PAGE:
Today, Bhopal carries the burden of the appalling Union Carbide factory gas disaster of 1984, with residents quick to remind you of their continuing legal and medical plight. In 1992, Hindu-Muslim rioting broke out following the destruction of the Babri Masjid in Ayodhya. However, the many tales of Hindus sheltering their Muslim friends from the mobs at this time and vice versa demonstrate the long tradition of religious tolerance in the city. In recent years, Bhopal – and Madhya Pradesh in general – has remained true to its lenient nature, with little of the political and religious intolerance that afflicts many other north Indian states.Read More
The Bhopal gas tragedy
The Bhopal gas tragedy
At 12.05am on December 3, 1984, a lethal cloud of methyl isocyanate (MIC), a toxic chemical used in the manufacture of pesticides, exploded at the huge, US-owned Union Carbide plant on the northern edge of Bhopal.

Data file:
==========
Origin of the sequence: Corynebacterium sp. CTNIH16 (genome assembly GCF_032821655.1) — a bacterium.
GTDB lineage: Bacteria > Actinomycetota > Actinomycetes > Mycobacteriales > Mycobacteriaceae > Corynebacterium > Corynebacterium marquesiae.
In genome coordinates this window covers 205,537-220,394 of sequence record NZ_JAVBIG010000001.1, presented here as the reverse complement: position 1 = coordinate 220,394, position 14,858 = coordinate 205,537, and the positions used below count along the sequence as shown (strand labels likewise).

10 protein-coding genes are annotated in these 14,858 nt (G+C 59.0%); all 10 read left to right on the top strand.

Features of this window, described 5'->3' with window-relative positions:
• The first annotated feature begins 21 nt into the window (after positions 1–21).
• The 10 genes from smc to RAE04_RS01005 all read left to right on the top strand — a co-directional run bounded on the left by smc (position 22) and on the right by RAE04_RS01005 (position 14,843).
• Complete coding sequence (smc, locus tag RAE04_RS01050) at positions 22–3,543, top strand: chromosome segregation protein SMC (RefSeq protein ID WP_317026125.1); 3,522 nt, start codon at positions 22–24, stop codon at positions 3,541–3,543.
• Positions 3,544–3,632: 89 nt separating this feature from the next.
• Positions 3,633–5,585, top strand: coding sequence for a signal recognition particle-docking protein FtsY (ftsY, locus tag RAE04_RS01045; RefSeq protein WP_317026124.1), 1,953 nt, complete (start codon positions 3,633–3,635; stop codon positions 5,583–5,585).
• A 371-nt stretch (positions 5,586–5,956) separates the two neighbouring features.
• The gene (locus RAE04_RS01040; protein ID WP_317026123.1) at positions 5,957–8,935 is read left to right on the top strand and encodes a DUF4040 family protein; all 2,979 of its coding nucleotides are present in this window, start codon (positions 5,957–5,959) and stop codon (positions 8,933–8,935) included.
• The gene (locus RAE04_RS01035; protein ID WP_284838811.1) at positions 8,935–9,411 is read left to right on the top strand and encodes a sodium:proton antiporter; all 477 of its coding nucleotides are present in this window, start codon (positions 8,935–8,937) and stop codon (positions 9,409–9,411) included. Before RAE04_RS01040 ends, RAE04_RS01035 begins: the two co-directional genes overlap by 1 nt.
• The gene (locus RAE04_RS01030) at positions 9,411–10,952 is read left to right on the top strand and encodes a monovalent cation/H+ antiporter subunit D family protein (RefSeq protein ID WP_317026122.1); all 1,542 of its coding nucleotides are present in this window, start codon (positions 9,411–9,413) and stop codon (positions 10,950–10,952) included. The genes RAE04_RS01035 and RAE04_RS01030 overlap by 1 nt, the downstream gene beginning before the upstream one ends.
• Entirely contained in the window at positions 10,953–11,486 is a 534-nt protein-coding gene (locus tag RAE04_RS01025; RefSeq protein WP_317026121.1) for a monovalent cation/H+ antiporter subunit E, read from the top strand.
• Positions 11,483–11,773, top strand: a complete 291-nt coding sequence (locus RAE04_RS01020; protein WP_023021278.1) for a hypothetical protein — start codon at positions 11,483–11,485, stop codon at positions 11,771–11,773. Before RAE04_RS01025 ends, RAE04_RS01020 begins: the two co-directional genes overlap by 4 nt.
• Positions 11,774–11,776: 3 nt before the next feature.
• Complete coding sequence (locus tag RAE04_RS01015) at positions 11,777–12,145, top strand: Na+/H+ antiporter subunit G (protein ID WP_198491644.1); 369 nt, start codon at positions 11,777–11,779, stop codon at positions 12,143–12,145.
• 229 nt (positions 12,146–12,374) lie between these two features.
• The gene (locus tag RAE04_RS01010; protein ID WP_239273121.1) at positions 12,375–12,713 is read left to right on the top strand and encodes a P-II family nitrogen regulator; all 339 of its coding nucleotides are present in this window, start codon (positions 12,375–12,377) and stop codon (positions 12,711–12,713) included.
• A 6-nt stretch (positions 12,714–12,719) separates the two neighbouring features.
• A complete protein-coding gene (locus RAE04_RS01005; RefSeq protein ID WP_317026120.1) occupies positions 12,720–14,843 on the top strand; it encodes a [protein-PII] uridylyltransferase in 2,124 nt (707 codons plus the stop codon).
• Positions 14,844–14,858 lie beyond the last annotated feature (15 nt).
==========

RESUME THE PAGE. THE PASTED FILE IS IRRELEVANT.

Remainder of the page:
Highly reactive, MIC must be kept under constant pressure at a temperature of 0°C – yet cost-conscious officials had reduced the pressure to save some $70 a day. When water entered tank E-610 through badly maintained and leaking valves to contaminate the MIC, a massive reaction was triggered. Wind dispersed the gas throughout the densely populated residential districts and slums. There was neither a warning siren nor adequate emergency procedures in place, leaving the thick cloud of gas to blind and suffocate its victims. The leak killed 1600 instantly (according to official figures) and between 7000 and 10,000 in the aftermath, but the figure now totals well over 23,000 in the years since the incident. More than 500,000 people were exposed to the gas, of whom about one-fifth have been left with chronic and incurable health problems, often passed on to children born since the tragedy. The water in the community pumps of the affected residential areas remains contaminated with dangerous toxic chemicals that seeped out from the now-deserted factory. Campaigners say the factory still contains thousands of tonnes of toxic waste.